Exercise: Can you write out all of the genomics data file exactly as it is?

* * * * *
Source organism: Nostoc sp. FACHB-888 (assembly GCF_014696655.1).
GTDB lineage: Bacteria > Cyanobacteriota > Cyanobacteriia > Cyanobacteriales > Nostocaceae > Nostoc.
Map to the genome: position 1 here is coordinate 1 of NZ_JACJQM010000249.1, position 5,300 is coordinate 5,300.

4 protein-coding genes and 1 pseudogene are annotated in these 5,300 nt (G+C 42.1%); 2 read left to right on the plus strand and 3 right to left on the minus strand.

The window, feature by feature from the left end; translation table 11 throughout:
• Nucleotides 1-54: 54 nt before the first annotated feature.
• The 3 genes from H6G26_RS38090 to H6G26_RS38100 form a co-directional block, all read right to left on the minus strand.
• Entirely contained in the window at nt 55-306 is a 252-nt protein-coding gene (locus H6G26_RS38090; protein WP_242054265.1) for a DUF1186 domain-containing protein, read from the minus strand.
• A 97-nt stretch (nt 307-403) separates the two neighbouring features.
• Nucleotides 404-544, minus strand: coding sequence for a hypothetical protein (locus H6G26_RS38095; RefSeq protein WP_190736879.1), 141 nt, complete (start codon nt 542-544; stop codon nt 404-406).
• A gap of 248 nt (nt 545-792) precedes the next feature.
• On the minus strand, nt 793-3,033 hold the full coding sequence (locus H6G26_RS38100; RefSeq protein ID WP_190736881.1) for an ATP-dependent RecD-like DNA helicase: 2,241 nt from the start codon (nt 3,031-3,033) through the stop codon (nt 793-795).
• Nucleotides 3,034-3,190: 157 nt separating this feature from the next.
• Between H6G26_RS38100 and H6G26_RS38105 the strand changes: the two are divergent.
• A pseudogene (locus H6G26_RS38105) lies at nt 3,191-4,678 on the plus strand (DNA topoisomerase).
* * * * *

Source organism: Nostoc sp. FACHB-888 (assembly GCF_014696655.1).
GTDB lineage: Bacteria > Cyanobacteriota > Cyanobacteriia > Cyanobacteriales > Nostocaceae > Nostoc.
Map to the genome: position 1 here is coordinate 1 of NZ_JACJQM010000249.1, position 5,300 is coordinate 5,300.

4 protein-coding genes and 1 pseudogene are annotated in these 5,300 nt (G+C 42.1%); 2 read left to right on the plus strand and 3 right to left on the minus strand.

The window, feature by feature from the left end; translation table 11 throughout:
• Nucleotides 1-54: 54 nt before the first annotated feature.
• The 3 genes from H6G26_RS38090 to H6G26_RS38100 form a co-directional block, all read right to left on the minus strand.
• Entirely contained in the window at nt 55-306 is a 252-nt protein-coding gene (locus H6G26_RS38090; protein WP_242054265.1) for a DUF1186 domain-containing protein, read from the minus strand.
• A 97-nt stretch (nt 307-403) separates the two neighbouring features.
• Nucleotides 404-544, minus strand: coding sequence for a hypothetical protein (locus H6G26_RS38095; RefSeq protein WP_190736879.1), 141 nt, complete (start codon nt 542-544; stop codon nt 404-406).
• A gap of 248 nt (nt 545-792) precedes the next feature.
• On the minus strand, nt 793-3,033 hold the full coding sequence (locus H6G26_RS38100; RefSeq protein ID WP_190736881.1) for an ATP-dependent RecD-like DNA helicase: 2,241 nt from the start codon (nt 3,031-3,033) through the stop codon (nt 793-795).
• Nucleotides 3,034-3,190: 157 nt separating this feature from the next.
• Between H6G26_RS38100 and H6G26_RS38105 the strand changes: the two are divergent.
• A pseudogene (locus H6G26_RS38105) lies at nt 3,191-4,678 on the plus strand (DNA topoisomerase).